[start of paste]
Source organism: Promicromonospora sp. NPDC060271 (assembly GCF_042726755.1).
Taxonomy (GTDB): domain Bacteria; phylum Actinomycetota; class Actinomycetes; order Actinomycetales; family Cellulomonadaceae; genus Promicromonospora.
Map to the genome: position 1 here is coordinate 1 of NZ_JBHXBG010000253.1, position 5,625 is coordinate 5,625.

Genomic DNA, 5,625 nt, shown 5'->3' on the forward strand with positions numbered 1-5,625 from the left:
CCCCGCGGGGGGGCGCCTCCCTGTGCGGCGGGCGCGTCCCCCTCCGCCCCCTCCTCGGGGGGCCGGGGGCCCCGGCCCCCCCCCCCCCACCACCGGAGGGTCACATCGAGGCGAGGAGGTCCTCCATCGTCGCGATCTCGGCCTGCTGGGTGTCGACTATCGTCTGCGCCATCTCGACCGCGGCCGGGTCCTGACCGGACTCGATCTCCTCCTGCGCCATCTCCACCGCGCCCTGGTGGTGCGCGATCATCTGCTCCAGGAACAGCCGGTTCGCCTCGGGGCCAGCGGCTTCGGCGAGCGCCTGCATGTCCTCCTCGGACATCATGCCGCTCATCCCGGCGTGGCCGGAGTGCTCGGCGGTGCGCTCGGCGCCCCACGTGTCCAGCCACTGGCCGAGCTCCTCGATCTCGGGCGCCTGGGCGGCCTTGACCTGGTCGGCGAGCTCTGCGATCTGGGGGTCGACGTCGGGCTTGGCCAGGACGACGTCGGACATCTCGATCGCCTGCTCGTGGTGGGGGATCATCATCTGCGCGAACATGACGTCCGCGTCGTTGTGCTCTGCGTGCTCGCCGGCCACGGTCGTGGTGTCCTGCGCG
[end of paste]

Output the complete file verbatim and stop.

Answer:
Source organism: Promicromonospora sp. NPDC060271 (assembly GCF_042726755.1).
Taxonomy (GTDB): domain Bacteria; phylum Actinomycetota; class Actinomycetes; order Actinomycetales; family Cellulomonadaceae; genus Promicromonospora.
Map to the genome: position 1 here is coordinate 1 of NZ_JBHXBG010000253.1, position 5,625 is coordinate 5,625.

Genomic DNA, 5,625 nt, shown 5'->3' on the forward strand with positions numbered 1-5,625 from the left:
CCCCGCGGGGGGGCGCCTCCCTGTGCGGCGGGCGCGTCCCCCTCCGCCCCCTCCTCGGGGGGCCGGGGGCCCCGGCCCCCCCCCCCCCACCACCGGAGGGTCACATCGAGGCGAGGAGGTCCTCCATCGTCGCGATCTCGGCCTGCTGGGTGTCGACTATCGTCTGCGCCATCTCGACCGCGGCCGGGTCCTGACCGGACTCGATCTCCTCCTGCGCCATCTCCACCGCGCCCTGGTGGTGCGCGATCATCTGCTCCAGGAACAGCCGGTTCGCCTCGGGGCCAGCGGCTTCGGCGAGCGCCTGCATGTCCTCCTCGGACATCATGCCGCTCATCCCGGCGTGGCCGGAGTGCTCGGCGGTGCGCTCGGCGCCCCACGTGTCCAGCCACTGGCCGAGCTCCTCGATCTCGGGCGCCTGGGCGGCCTTGACCTGGTCGGCGAGCTCTGCGATCTGGGGGTCGACGTCGGGCTTGGCCAGGACGACGTCGGACATCTCGATCGCCTGCTCGTGGTGGGGGATCATCATCTGCGCGAACATGACGTCCGCGTCGTTGTGCTCTGCGTGCTCGCCGGCCACGGTCGTGGTGTCCTGCGCG